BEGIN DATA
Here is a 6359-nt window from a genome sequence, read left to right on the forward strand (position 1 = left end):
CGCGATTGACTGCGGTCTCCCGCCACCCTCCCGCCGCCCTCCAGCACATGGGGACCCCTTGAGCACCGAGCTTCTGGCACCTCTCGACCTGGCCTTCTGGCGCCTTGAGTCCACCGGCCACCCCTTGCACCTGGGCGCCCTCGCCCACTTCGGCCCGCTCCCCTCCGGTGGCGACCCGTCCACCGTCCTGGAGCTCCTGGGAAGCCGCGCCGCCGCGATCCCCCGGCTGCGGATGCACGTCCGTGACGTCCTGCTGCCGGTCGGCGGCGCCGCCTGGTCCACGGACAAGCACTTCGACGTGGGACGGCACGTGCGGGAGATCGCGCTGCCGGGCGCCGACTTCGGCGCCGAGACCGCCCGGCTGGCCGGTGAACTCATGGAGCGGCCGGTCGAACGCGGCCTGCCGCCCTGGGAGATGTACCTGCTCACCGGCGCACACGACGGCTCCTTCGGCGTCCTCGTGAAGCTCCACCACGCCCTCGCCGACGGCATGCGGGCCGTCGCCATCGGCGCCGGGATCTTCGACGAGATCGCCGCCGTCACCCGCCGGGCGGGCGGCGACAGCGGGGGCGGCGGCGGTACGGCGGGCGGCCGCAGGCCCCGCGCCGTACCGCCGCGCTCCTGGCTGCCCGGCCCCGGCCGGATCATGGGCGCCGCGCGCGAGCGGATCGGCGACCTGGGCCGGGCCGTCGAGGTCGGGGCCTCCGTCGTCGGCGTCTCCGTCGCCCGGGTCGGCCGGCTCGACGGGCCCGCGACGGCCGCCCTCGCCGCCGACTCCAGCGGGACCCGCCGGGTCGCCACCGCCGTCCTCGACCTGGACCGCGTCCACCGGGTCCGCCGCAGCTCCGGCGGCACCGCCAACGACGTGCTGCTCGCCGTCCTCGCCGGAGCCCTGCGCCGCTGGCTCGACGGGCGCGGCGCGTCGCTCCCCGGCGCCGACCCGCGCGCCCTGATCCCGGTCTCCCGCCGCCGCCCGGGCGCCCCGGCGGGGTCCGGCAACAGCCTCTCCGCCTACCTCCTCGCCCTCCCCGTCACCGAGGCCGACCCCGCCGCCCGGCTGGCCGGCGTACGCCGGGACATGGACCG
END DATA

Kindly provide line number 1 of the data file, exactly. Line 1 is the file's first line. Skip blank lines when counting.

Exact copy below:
Here is a 6359-nt window from a genome sequence, read left to right on the forward strand (position 1 = left end):